Not many investors are enthusiastic about bonds these days, and it’s hard to blame them. While rates have ticked up in the last few weeks, they’re still so low that even some sophisticated investors have abandoned them altogether. I’ve spoken to some investors who are ready to follow that advice, though they are not prepared to ride the roller coaster of a 100%-equity portfolio. So they’re asking whether they should just swap their bonds for cash.

At first blush, this looks like a good strategy. As of May 6, the yield to maturity on short-term bond ETFs is barely 1% after fees. Even broad-based bond ETFs (which have average maturities of about 10 years) have a yield to maturity well below 2% after accounting for management fees. Meanwhile, most investment savings accounts (ISAs) are paying at least 1%, and if you hunt around you can find high-interest savings products with much better yields: Equitable Bank offers one at 1.45%, while People’s Choice has a savings account at 1.60% and a TFSA savings account at 2.25%. Why take risk with a bond ETF when you can get a higher yield from cash, with no volatility and CDIC insurance to boot?

There are many situations where it does indeed make sense to use a high-interest savings account rather than a bond fund. Certainly if you are putting money aside for a short- to medium-term goal—like a down payment or other major purchase—cash is king. But if you’re a long-term investor with a diversified portfolio, a bond index fund is probably a better choice. Let’s look at why.

It’s not just about yield

Bond yields are dismal today, but let’s remember that you add bonds to a diversified portfolio not to boost your returns, but to dampen your overall volatility. Bonds funds can fluctuate in value, but they are nowhere near as volatile as equities, so they’re like adding cool water to a hot bath to make it more comfortable.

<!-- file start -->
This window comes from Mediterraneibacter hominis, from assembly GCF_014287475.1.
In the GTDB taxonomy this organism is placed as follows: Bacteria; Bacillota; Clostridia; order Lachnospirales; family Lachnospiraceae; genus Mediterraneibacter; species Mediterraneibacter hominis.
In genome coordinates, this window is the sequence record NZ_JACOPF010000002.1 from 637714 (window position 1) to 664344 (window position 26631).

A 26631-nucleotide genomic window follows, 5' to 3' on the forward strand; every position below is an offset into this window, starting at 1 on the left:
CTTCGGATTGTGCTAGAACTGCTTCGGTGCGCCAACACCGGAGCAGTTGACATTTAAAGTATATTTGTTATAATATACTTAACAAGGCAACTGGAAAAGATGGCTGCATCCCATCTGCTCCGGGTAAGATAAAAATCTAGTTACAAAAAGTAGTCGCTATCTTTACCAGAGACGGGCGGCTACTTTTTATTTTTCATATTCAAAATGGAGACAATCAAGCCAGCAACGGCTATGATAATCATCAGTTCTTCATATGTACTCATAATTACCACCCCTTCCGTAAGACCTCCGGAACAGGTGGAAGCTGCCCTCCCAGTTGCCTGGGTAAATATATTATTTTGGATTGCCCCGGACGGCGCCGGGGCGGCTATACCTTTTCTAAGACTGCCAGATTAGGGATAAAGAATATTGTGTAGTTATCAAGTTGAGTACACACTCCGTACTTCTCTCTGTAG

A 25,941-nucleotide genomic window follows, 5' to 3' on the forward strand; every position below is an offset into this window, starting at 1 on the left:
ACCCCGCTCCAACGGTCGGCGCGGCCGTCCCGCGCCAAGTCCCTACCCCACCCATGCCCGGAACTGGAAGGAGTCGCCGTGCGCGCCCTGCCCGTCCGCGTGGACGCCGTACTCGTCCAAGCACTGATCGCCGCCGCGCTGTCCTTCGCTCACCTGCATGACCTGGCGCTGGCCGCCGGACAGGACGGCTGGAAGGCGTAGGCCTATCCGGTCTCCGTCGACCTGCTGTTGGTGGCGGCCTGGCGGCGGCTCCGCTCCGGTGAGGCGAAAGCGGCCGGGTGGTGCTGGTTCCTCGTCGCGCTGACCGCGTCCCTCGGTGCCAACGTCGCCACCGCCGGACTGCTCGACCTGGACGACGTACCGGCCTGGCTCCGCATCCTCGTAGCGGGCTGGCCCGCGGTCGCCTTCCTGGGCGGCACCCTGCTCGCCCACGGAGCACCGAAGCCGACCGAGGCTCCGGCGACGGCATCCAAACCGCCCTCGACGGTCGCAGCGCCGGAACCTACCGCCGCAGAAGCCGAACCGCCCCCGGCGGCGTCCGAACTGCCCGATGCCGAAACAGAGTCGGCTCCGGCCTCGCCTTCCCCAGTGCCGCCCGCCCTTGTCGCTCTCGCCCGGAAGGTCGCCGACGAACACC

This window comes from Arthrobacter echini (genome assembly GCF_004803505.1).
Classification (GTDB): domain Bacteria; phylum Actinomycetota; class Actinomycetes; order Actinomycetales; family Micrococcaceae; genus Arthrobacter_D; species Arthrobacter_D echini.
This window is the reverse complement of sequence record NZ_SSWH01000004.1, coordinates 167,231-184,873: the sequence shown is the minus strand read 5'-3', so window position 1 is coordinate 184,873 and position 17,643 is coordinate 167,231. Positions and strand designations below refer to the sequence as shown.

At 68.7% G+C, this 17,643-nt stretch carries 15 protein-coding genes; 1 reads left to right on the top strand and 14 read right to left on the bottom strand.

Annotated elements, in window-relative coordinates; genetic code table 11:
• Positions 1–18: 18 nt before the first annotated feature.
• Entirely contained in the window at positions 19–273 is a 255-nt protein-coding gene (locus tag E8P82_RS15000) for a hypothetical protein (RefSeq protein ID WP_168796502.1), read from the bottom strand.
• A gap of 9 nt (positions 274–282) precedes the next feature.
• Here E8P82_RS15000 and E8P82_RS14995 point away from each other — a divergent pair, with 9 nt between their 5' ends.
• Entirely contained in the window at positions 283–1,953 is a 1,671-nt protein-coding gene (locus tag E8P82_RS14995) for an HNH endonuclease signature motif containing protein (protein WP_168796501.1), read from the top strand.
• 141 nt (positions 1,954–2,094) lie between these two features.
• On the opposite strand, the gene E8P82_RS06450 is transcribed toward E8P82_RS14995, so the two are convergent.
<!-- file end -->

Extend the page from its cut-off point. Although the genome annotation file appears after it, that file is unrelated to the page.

Adding cash to an equity portfolio will also lower the volatility, but not nearly as much. That’s because bonds tend to have negative correlation with equities during times of market turmoil. In other words, when stocks plummet and the economy is in recession, interest rates typically fall, which drives bond prices up. That boost can offset at least some of the losses you experience on the equity side of your portfolio.

You don’t have to go back very far to see some examples. In 2008, when the global stock market shed about a third of its value, broad-market bond index funds delivered over 6%. And during the turmoil of 2011, when Canadian and international stocks tanked, bonds returned well over 9%. That cushioned the blow and provided opportunities for rebalancing by selling some of those bonds and buying equities with the proceeds.

Holding cash in your portfolio during a stock market correction offers a much smaller benefit. Your savings account will never spike in value and offset losses on the equity side, and it’s likely to disappoint if a recession rears its head. When interest rates fall, savings accounts will just pay you less going forward.

It’s always important to consider asset classes in context, rather than in isolation. On their own, investment-grade bonds are unattractive today if your goal is simply to earn interest income in the short term. But if you’re in it for the long haul, never forget that bonds are still the asset class that puts the balance in a balanced portfolio.